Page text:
What You Should Know About AAA Identity Theft
Identity theft occurs when someone uses another person's personal information to make important decisions or purchases, like opening a new credit card, stealing a stimulus check, or filing for unemployment. Those who commit identity theft may also steal personal information from websites like Equifax, Experian, and even the IRS and Social Security.
With identity theft and fraud becoming so commonplace, how can you protect yourself from identity theft through your AAA account? Read on to discover how DoNotPay can help you respond to and establish monitoring and protection.
What Is AAA Identity Theft?
When your personal information is stolen and used without your permission, you've become a victim of identity theft. , specifically, refers to identity theft that occurs through the AAA, whether it's online or in person. AAA stands for the American Automobile Association, and members of this group have access to a variety of automobile-related services, including:
- Emergency roadside services
- AAA-specific automotive repair centers
- Financial services, including insurance
Because you need to give your personal information to become a member of the AAA, it's a possibility that identity theft can be committed through this service.
Signs That You May Be a Victim of AAA Identity Theft
If you're concerned that someone has stolen your identity, here are some things to look out for:
- Incorrect, missing, or unfamiliar bills (including medical)
- Unfamiliar activity on a bank statement or credit card statement
- A warrant out for your arrest
- Receiving calls from debt collectors in regard to unfamiliar accounts and/or charges
Identity theft that occurs through the AAA has some more specific warning signs:
- Receiving unfamiliar bills, specifically for services provided by AAA
- AAA insurance claims are being opened in your name
- Being charged for domestic/international travel, car rentals, etc. that you did not partake in
How to Prevent Identity Theft
Identity theft crimes have greatly increased in number over the past few years, and because of this, it's extremely important to take measures to protect your personal information and avoid becoming a victim of identity fraud. There are several simple ways to do this, including:
- Checking your bank statements and credit card statements regularly to catch any unfamiliar activity
- Creating a different password for each account you create and changing them regularly
- Being alert to any phishing scams, especially those that appear through clickable links
- Installing antivirus software on your devices to protect yourself digitally
- Protecting your Social Security number, only giving it out when absolutely necessary and safe
AAA Identity Theft Response Procedures
One of the major components of AAA is identity theft protection. While protection is extremely important to have, if someone has already stolen and used your personal information, it's too late for protection to be truly effective. AAA's response to identity theft is to advise individuals to do common things, like freeze their credit, contact creditors and credit bureaus, and change the usernames/passwords on accounts that protect sensitive information. If you've experienced identity theft and you believe that it occurred through AAA, you can contact their customer service team and report your suspicions.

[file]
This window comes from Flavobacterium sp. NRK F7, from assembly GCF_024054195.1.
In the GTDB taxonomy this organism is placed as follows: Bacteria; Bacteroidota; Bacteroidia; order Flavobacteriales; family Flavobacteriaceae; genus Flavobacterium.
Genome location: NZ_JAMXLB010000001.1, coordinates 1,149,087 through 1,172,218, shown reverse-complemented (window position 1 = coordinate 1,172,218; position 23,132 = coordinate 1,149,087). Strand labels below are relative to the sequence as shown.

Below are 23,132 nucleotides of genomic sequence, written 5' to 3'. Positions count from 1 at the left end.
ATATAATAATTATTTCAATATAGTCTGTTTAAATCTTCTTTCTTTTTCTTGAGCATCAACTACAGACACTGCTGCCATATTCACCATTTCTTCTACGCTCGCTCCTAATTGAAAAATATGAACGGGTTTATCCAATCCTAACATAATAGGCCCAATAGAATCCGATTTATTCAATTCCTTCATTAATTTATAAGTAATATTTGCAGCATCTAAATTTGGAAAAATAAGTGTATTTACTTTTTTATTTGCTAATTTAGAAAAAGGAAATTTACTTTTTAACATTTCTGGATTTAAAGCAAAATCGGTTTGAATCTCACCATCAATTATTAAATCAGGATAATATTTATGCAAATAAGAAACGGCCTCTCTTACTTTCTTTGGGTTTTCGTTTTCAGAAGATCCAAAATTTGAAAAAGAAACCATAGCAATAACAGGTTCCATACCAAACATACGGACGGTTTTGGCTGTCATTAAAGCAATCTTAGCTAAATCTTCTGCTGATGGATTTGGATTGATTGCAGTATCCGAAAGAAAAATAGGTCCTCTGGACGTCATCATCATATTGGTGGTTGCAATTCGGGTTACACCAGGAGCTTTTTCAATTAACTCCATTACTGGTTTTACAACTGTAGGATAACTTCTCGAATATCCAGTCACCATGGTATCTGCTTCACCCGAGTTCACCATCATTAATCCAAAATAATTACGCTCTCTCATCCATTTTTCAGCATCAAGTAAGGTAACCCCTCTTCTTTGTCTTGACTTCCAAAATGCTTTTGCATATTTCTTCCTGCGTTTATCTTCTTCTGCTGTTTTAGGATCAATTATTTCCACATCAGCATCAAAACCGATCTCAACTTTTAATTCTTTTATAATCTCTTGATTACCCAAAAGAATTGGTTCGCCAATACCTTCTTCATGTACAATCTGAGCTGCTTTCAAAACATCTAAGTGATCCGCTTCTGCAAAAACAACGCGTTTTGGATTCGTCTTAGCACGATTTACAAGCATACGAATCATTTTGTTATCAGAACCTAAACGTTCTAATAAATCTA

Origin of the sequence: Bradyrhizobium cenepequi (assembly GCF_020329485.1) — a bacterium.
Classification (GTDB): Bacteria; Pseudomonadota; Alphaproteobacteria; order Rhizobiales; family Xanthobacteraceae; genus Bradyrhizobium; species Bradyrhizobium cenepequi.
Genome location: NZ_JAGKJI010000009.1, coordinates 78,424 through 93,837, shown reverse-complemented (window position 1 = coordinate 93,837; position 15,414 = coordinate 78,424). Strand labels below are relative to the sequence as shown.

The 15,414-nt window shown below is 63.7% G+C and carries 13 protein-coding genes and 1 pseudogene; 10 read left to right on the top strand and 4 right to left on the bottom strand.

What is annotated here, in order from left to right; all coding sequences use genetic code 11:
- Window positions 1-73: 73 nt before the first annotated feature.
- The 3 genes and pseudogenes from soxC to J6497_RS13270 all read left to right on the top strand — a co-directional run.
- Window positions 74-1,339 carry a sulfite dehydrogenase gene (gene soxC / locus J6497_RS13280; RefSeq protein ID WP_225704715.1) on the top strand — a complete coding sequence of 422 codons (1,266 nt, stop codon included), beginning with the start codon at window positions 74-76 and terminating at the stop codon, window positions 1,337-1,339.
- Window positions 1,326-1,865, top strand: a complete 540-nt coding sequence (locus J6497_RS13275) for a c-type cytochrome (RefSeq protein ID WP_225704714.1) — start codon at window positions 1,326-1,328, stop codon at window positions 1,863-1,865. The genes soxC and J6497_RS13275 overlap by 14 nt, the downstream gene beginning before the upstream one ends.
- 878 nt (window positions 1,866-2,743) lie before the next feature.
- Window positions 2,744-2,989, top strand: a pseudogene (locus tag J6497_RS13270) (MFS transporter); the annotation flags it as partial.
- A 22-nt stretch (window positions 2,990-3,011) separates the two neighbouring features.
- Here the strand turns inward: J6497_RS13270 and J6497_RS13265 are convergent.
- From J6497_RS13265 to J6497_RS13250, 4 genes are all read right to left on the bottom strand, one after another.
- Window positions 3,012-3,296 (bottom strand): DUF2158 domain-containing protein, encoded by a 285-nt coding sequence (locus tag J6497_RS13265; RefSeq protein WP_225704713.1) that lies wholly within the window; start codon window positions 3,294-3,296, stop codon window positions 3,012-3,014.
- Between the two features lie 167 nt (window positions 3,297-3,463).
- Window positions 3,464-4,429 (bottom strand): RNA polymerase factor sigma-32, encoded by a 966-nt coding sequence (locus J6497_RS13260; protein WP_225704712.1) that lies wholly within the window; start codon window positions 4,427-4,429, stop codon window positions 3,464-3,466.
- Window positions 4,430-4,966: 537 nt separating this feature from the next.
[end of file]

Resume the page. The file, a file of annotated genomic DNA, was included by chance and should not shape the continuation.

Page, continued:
How to Respond to AAA Identity Theft on Your Own
If you've had your identity stolen through AAA, there are several steps that you need to take in order to secure your information again. These steps can take up to six months to fully work and allow you to regain control of your personal information.
|Notify Your Financial Institutions/Close Accounts||You should notify every financial institution where you have legitimate accounts, so they can help you protect your accounts. You should also notify institutions where accounts were opened fraudulently. The banks can help you freeze or close accounts and do an investigation into the fraud.|
|Place a Fraud Alert On Your Credit Reports||Notify each major credit bureau. You can place a freeze on your credit reports to prevent anyone from pulling them, which can stop the perpetrator from opening new accounts in your name.|
|File a Report with the Federal Trade Commission (FTC)||The FTC can issue you a personalized recovery plan. A copy of your report, along with police reports, may be necessary for fraud investigations and for protecting your credit report and finances.|
|File a Police Report||You can file police reports with each police department or sheriff's department that has jurisdiction. Provide as much detail as possible so your report is as complete as possible.|
Why You Should Use DoNotPay to Respond to AAA Identity Theft
DoNotPay helps you streamline the above steps, removing stress from a situation that's already stressful enough. If you're interested in tackling your identity theft quickly and easily with DoNotPay, follow these instructions:
- Search "identity theft" on DoNotPay and select the type of incident you would like to report.
- Tell us more about the incident that occurred, including the location, date, time, financial loss, and any suspect information you may have.
- We'll identify whether you should file an FTC report, contact the IRS, freeze your credit report, contact state agencies, or file a police report. Once we guide you through the best options, we'll automatically submit the reports on your behalf!
And that's it! DoNotPay will make sure your issue gets sent to the right place. We'll upload confirmation documents to your task for you to view, and if the contacts need more information, they will reach out to you personally via email or mail.
What Else Can DoNotPay Do?
- Learn how to report identity theft
- Learn how much you can sue for identity theft
If you're interested in learning more about how DoNotPay can help with a wide variety of legal matters, today!